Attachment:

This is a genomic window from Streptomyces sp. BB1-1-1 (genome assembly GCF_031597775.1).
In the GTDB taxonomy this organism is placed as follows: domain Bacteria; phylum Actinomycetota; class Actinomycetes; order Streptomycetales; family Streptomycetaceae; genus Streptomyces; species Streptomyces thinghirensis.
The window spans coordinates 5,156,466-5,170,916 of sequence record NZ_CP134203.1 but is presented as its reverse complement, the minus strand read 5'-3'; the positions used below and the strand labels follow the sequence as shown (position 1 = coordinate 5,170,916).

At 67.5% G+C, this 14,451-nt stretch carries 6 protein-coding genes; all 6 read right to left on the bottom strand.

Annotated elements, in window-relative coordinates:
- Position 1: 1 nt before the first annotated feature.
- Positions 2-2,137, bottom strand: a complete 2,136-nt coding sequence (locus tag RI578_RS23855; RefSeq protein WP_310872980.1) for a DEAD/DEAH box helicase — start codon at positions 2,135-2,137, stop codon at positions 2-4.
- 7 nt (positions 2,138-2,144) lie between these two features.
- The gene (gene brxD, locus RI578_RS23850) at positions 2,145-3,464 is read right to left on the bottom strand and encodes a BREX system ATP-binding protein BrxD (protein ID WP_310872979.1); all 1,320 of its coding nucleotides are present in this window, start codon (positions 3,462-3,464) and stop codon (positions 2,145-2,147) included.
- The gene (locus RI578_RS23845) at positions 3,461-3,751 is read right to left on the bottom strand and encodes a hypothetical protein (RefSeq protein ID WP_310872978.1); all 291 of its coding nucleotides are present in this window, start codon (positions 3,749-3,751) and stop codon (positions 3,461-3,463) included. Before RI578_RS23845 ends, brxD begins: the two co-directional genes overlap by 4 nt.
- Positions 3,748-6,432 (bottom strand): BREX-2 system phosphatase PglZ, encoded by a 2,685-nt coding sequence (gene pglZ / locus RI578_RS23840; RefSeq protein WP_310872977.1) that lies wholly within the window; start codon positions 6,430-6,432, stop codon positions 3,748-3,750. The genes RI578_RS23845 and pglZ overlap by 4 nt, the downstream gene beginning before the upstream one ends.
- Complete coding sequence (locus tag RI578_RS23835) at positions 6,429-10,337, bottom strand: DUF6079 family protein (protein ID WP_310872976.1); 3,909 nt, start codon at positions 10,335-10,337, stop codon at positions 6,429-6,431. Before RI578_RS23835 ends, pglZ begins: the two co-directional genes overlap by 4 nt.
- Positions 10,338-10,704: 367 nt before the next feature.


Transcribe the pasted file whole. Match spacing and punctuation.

This is a genomic window from Streptomyces sp. BB1-1-1 (genome assembly GCF_031597775.1).
In the GTDB taxonomy this organism is placed as follows: domain Bacteria; phylum Actinomycetota; class Actinomycetes; order Streptomycetales; family Streptomycetaceae; genus Streptomyces; species Streptomyces thinghirensis.
The window spans coordinates 5,156,466-5,170,916 of sequence record NZ_CP134203.1 but is presented as its reverse complement, the minus strand read 5'-3'; the positions used below and the strand labels follow the sequence as shown (position 1 = coordinate 5,170,916).

At 67.5% G+C, this 14,451-nt stretch carries 6 protein-coding genes; all 6 read right to left on the bottom strand.

Annotated elements, in window-relative coordinates:
- Position 1: 1 nt before the first annotated feature.
- Positions 2-2,137, bottom strand: a complete 2,136-nt coding sequence (locus tag RI578_RS23855; RefSeq protein WP_310872980.1) for a DEAD/DEAH box helicase — start codon at positions 2,135-2,137, stop codon at positions 2-4.
- 7 nt (positions 2,138-2,144) lie between these two features.
- The gene (gene brxD, locus RI578_RS23850) at positions 2,145-3,464 is read right to left on the bottom strand and encodes a BREX system ATP-binding protein BrxD (protein ID WP_310872979.1); all 1,320 of its coding nucleotides are present in this window, start codon (positions 3,462-3,464) and stop codon (positions 2,145-2,147) included.
- The gene (locus RI578_RS23845) at positions 3,461-3,751 is read right to left on the bottom strand and encodes a hypothetical protein (RefSeq protein ID WP_310872978.1); all 291 of its coding nucleotides are present in this window, start codon (positions 3,749-3,751) and stop codon (positions 3,461-3,463) included. Before RI578_RS23845 ends, brxD begins: the two co-directional genes overlap by 4 nt.
- Positions 3,748-6,432 (bottom strand): BREX-2 system phosphatase PglZ, encoded by a 2,685-nt coding sequence (gene pglZ / locus RI578_RS23840; RefSeq protein WP_310872977.1) that lies wholly within the window; start codon positions 6,430-6,432, stop codon positions 3,748-3,750. The genes RI578_RS23845 and pglZ overlap by 4 nt, the downstream gene beginning before the upstream one ends.
- Complete coding sequence (locus tag RI578_RS23835) at positions 6,429-10,337, bottom strand: DUF6079 family protein (protein ID WP_310872976.1); 3,909 nt, start codon at positions 10,335-10,337, stop codon at positions 6,429-6,431. Before RI578_RS23835 ends, pglZ begins: the two co-directional genes overlap by 4 nt.
- Positions 10,338-10,704: 367 nt before the next feature.